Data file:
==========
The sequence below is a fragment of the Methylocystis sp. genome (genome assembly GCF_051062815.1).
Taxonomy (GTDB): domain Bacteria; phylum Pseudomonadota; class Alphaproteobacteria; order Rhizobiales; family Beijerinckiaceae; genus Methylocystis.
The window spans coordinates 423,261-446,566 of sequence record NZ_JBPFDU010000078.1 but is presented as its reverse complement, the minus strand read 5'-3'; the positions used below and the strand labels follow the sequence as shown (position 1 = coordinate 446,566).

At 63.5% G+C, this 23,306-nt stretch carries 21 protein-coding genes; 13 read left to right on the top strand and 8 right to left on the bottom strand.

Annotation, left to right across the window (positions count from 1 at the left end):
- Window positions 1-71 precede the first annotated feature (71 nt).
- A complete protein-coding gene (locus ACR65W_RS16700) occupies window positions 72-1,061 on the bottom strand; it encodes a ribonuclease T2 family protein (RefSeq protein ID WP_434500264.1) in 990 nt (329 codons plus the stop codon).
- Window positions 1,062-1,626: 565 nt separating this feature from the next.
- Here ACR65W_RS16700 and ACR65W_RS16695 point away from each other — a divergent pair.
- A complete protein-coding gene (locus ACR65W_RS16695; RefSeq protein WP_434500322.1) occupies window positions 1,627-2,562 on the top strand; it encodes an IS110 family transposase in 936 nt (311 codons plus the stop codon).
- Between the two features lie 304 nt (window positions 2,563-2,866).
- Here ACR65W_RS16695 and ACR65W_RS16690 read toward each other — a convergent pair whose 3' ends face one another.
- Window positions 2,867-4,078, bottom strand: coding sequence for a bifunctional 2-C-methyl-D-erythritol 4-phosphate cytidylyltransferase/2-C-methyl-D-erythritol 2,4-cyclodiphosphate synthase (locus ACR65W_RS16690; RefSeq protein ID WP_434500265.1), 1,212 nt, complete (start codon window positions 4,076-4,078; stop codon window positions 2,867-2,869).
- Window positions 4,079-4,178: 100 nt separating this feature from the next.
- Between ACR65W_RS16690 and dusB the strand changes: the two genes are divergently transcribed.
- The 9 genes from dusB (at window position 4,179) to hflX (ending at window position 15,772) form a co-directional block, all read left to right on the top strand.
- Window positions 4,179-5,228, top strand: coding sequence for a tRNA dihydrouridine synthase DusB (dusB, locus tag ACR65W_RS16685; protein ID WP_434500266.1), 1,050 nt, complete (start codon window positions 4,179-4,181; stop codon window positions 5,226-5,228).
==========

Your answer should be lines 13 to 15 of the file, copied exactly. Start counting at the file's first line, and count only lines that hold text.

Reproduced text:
- Window positions 2,867-4,078, bottom strand: coding sequence for a bifunctional 2-C-methyl-D-erythritol 4-phosphate cytidylyltransferase/2-C-methyl-D-erythritol 2,4-cyclodiphosphate synthase (locus ACR65W_RS16690; RefSeq protein ID WP_434500265.1), 1,212 nt, complete (start codon window positions 4,076-4,078; stop codon window positions 2,867-2,869).
- Window positions 4,079-4,178: 100 nt separating this feature from the next.
- Between ACR65W_RS16690 and dusB the strand changes: the two genes are divergently transcribed.